The story first appeared as an article in The New York History Blog. Brooks is education coordinator at a state Erie Canal history site, Schoharie Crossing in Fort Hunter.
The Little Falls Journal and Courier proclaimed in a banner headline on their July 4th, 1916 edition that the celebration for the completion of Lock 17 “will go down in history.”
The paper stated that the pageantry and parades of the previous Friday and Saturday were a tremendous success. “Nothing so elaborate, so gorgeous, so successful from an historic, an artistic and idealistic point of view was ever before undertaken in this city… The crowd on Friday was conservatively estimated at four thousand and on Saturday it was as large or larger.”
Featured throughout the festivities were the recently arrived immigrant communities, the “New Americans” that Governor Whitman especially recognized in his remarks that Friday. [Read more…] about Little Falls’ Lock 17: Engineering Marvel, Opened 100 Years Ago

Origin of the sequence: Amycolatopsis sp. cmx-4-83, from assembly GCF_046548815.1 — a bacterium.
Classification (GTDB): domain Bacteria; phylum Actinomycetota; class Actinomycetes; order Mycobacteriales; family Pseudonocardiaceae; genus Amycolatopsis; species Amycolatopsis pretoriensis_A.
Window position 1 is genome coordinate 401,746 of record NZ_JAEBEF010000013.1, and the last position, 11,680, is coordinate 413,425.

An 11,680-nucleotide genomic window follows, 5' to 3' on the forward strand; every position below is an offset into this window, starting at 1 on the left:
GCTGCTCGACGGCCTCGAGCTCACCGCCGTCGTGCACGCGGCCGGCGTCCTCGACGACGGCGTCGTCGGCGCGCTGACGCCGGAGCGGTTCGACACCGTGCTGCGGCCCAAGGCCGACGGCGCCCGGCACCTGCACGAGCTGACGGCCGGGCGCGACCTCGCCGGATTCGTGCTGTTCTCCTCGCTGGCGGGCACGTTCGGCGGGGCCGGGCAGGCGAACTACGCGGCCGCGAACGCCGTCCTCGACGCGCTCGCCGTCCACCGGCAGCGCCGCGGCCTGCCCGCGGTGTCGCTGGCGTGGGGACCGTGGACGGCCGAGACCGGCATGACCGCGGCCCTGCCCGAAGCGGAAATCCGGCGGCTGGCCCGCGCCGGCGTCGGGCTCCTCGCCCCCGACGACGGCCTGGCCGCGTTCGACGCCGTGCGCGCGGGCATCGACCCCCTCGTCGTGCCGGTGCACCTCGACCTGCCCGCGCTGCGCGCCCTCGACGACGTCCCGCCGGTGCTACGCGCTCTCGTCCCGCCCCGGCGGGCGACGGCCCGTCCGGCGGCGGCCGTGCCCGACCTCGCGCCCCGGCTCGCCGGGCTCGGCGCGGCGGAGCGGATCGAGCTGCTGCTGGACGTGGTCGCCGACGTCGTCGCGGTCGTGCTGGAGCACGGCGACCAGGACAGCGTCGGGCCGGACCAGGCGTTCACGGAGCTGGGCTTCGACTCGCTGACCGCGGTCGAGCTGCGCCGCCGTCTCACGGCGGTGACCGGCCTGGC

The Wolfert’s Roost Country Club in Albany maintains a small dam, pond, and pump house to provide water for their golf course. In the 1980s workers excavating the pond, which is fed by the Maezlandtkill, discovered several sections of ancient wooden and very early cast iron pipe along with iron bands. The pipe and other artifacts were placed in the woods near the club’s tennis courts and forgotten.
Benjamin Prescott, engineer of Albany’s first municipal water system and the man responsible for those pipes, is all but equally forgotten, despite an illustrious career in engineering. Prescott served as an Engineer in the American Revolution, Superintendent of the Springfield Armory, and was the designer of several notable projects, including one of this nation’s first inclined planes (on the Connecticut River). He also conducted a 1790s survey of Niagara Falls, consulted on the Erie Canal, designed the Troy Sloop Lock (the Federal Dam) and more. [Read more…] about A Short Biography of Engineer Benjamin Prescott